They will be lying. In marketplaces governed by "trans American dollars are American dollars" social norms, smart buyers will prefer to buy with defaced Canadian dollars, and smart sellers will try to find plausibly-deniable excuses to not accept them ("That'll be $5." "Here you go! A completely normal, definitely non-suspicious American $5 bill!" "Ooh, you know what, actually we just sold out"), because everyone knows3 that when it comes time to interact with the larger banking system, the two types of dollars won't be regarded as being of equal value. Never doubting the value of other people's currency may be basic human decency, but if so, the market interprets basic human decency as damage and routes around it.

Similarly, there seem to be increasingly large subsets of Society in which it's incredibly rude to question someone's stated gender. But even if everyone says "Trans women are women" and uses the right pronouns solely on the basis of self-reported self-identity with no questions asked and no one batting an eye, it's not clear that this constitutes successfully entering a "fully consensual gender" regime insofar as people following their own self-interest are likely to systematically make decisions that treat non-well-passing trans women as if they were something more like men, even if no one would dream of being so rude as to admit out loud that that's what they're doing.

And how are you going to stop them? Every freedom-to implies the lack of a freedom-from somewhere else, and vice versa: as the cliché goes, your right to swing your fist ends at my nose. "Fully consensual gender" sounds like a good idea when you phrase it like that: what kind of monster could possibly be against consent, or for non-consent?

But the word "consent" is usually used in contexts where an overwhelming asymmetry of interests makes us want to resolve conflicts in a particular direction every time: when we say that all sex should be consensual, we mean that a person's right to bodily autonomy always takes precedence over someone else's mere horniness. Even pointing out that this is (technically, like everything else) a trade-off, feels creepy.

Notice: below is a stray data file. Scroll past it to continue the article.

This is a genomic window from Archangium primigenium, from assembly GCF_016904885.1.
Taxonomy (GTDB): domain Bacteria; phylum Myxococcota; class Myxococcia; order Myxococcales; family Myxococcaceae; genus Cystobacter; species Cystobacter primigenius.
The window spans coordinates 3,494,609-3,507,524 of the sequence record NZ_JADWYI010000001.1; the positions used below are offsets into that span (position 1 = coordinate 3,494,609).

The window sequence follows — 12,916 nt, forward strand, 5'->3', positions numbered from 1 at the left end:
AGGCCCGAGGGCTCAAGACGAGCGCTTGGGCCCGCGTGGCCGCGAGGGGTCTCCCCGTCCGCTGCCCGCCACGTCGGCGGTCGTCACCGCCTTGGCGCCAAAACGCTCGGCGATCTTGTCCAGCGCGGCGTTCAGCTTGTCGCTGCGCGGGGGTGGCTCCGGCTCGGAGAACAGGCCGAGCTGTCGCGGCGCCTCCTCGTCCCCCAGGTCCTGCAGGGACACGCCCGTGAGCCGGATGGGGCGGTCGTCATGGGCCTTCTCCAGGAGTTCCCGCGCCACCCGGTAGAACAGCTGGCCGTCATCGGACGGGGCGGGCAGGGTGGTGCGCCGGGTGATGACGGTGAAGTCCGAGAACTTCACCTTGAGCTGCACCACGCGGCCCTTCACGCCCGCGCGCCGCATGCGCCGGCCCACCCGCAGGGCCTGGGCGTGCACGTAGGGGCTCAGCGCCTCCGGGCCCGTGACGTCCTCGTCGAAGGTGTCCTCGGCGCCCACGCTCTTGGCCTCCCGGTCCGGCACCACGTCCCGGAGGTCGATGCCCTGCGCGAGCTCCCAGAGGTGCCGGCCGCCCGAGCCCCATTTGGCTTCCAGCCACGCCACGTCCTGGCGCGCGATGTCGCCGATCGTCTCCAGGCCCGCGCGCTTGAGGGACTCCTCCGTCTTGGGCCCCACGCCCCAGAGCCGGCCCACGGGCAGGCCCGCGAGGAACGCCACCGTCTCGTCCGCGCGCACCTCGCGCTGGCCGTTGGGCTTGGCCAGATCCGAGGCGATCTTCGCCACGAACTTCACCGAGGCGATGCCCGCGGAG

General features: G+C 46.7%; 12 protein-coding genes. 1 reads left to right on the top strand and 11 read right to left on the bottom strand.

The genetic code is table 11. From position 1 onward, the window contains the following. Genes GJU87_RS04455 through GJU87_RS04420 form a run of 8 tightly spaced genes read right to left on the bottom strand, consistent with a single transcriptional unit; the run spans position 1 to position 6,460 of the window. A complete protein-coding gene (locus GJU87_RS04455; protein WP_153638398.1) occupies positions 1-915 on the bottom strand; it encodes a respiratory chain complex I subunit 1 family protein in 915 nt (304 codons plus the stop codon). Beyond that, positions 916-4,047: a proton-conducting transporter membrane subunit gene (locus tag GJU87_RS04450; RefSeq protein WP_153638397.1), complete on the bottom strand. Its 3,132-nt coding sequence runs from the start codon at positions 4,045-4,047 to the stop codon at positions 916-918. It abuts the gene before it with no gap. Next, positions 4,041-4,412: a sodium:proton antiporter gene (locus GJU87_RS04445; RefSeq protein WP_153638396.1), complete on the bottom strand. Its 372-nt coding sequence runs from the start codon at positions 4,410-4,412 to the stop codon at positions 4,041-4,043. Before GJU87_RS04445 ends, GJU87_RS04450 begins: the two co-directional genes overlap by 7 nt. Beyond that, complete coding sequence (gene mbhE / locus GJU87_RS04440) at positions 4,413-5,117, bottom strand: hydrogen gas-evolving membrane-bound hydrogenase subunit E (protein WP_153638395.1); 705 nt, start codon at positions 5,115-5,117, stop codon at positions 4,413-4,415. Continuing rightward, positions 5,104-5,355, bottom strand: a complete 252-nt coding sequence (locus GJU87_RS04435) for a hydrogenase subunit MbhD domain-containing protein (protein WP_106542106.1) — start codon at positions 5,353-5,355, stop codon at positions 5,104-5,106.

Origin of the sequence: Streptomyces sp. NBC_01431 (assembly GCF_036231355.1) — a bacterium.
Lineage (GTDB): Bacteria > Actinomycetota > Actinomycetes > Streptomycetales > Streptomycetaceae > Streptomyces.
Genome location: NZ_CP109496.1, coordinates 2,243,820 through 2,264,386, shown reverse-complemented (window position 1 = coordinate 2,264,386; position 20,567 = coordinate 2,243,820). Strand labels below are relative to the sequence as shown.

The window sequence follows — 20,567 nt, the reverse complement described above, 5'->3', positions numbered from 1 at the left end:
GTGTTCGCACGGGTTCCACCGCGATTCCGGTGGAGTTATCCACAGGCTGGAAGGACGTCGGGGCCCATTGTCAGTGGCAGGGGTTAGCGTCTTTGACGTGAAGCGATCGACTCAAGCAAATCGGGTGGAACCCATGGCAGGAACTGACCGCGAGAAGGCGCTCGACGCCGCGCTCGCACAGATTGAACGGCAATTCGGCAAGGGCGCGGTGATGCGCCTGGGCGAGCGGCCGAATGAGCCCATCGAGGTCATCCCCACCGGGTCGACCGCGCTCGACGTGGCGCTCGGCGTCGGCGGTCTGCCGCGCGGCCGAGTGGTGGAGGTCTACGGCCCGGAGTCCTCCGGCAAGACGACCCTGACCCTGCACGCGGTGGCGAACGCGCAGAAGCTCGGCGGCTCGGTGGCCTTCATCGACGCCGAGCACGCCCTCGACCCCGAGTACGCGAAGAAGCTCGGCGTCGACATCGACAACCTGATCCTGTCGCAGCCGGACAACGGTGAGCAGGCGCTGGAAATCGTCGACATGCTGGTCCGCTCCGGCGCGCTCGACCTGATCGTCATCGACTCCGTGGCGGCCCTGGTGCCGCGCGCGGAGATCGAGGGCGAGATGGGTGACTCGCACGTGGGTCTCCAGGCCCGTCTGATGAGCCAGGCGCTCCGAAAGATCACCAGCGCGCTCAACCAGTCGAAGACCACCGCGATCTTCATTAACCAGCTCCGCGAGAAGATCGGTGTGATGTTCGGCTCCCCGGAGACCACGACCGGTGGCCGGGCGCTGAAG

Categorization really doesn't seem like this. If there's a conflict between one person's desire to be modeled as belonging to a particular gender and someone else's perception that the person is more accurately thought of as belonging to a different gender, then it's not clear what it would mean to resolve the conflict in the direction of "consent of the modeled" other than mind control, or at least compelled speech.

Ozy gives a list of predictions you can make about someone on the basis of social gender, as distinct from sex, apparently meant to demonstrate the usefulness of the former concept. But a lot of the individual list items seem either superficial ("Whether they wear dresses, skirts, or makeup"—surely we don't want to go for "gender as clothing", do we??), or tied to other people's perceptions of sex.4 5

Take the "How many messages they get on a dating site" item. The reason men send lots of messages to women on dating sites is because they want to date people with vaginas and female secondary sex characteristics, and maybe eventually marry them, father children with them, &c.6

Suppose one were to say to such a man, "Ah, I see you're sending lots of messages to women, by which I mean people who self-identify as women, in accordance with the utilitarian-desirable social policy of fully-consensual gender. Therefore, you should also send messages to these non-op trans women who aren't on HRT."

I think the man would reply, "How dumb do you think I am?!"7

One might respond with, "But there's a lot of cis women who you also wouldn't date. Therefore, while you're allowed to not date trans women if that's your preference, you can't say it's because they're not women."

So, I think there's actually a statistically sophisticated reply to this which I really need to elaborate on more in future posts. To be sure, our man is just relying on his intuitive perception and probably doesn't know the statistically sophisticated reply8—but it's not clear that we've given him much of a reason to trust our clever verbal arguments over his own perception.

I happily agree that fully consensual gender is a coherent position. That doesn't make it feasible. How are you going to maintain that social equilibrium without it being immediately destroyed by normal people who have eyes and don't care about clever philosophical definition-hacking mind games the way that readers of this blog do?